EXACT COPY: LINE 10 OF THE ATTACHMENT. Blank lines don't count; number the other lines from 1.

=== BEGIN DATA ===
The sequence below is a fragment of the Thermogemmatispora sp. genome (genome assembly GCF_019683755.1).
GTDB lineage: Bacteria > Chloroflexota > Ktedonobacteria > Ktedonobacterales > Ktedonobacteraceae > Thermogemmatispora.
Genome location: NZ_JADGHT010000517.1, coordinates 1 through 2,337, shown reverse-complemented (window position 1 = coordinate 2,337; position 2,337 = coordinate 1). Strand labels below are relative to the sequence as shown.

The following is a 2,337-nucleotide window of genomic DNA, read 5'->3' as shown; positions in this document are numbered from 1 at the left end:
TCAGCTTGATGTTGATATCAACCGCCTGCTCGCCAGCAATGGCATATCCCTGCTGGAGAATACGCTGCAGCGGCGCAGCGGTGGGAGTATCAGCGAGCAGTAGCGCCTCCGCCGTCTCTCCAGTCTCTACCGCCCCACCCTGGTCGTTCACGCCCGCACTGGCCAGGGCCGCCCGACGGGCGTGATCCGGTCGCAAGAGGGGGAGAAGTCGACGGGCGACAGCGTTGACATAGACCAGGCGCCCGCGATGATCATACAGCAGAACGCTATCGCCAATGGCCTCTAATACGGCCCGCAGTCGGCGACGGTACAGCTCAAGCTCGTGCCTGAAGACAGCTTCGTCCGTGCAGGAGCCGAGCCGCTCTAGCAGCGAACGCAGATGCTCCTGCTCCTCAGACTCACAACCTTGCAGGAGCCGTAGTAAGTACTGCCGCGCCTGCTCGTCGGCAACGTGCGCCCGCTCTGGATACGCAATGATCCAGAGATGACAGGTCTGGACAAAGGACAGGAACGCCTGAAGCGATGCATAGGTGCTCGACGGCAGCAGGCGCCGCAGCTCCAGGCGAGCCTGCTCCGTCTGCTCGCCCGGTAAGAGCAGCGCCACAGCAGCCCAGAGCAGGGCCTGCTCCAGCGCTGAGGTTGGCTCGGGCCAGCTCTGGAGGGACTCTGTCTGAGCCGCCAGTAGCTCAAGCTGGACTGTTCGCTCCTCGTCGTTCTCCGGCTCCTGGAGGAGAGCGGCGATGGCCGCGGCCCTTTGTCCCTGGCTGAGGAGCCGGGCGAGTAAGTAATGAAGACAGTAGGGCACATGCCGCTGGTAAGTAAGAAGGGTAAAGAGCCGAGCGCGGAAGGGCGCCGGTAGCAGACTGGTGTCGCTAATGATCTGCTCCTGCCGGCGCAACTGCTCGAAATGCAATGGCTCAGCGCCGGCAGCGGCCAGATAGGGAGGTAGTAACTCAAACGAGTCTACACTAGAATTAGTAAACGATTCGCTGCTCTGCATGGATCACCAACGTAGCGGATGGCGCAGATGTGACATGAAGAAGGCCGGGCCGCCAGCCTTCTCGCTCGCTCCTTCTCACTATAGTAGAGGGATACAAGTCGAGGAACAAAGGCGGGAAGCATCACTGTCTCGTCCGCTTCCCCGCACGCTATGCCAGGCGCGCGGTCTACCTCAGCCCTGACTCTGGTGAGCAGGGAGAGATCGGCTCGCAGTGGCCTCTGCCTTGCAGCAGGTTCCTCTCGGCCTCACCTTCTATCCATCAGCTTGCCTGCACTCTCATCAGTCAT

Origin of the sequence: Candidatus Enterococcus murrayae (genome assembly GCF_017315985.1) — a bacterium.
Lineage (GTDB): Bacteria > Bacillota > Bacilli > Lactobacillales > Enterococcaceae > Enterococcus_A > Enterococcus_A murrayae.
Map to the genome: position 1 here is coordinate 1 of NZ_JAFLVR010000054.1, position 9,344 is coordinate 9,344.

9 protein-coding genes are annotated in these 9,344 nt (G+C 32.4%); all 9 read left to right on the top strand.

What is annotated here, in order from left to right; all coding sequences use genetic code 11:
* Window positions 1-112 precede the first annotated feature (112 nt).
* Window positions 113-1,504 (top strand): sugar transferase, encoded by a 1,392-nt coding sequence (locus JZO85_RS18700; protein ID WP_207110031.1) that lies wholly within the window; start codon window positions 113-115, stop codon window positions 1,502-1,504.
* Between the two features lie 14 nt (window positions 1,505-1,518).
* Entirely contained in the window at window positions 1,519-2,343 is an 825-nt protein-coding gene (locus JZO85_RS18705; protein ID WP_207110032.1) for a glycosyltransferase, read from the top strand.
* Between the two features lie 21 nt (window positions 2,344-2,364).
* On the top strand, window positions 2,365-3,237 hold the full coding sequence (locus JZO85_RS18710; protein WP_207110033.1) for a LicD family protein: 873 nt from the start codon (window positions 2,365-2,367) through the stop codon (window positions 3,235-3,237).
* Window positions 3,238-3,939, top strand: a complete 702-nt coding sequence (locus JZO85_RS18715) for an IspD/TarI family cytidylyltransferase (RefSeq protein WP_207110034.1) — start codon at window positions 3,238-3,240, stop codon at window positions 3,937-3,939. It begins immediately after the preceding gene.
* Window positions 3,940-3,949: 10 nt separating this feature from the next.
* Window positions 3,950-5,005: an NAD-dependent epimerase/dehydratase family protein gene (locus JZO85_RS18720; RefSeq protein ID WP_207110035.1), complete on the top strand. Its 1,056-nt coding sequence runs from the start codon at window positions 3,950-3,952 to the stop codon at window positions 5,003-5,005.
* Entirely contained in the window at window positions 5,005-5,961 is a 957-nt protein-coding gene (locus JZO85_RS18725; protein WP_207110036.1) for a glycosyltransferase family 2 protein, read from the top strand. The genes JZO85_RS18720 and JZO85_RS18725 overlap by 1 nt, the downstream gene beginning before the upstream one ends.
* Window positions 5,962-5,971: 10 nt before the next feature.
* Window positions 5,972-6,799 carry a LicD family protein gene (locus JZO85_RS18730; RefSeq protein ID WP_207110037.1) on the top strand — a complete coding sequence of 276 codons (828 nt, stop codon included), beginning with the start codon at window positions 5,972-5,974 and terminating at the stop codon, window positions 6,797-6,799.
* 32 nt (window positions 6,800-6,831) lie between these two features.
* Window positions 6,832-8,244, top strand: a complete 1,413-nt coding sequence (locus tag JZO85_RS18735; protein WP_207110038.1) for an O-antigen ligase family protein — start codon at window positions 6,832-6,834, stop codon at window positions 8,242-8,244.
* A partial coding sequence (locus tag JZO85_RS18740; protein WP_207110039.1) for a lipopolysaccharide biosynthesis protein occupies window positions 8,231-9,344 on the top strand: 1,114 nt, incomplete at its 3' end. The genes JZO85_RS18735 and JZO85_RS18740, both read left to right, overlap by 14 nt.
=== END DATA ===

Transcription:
What is annotated here, in order from left to right; all coding sequences use genetic code 11: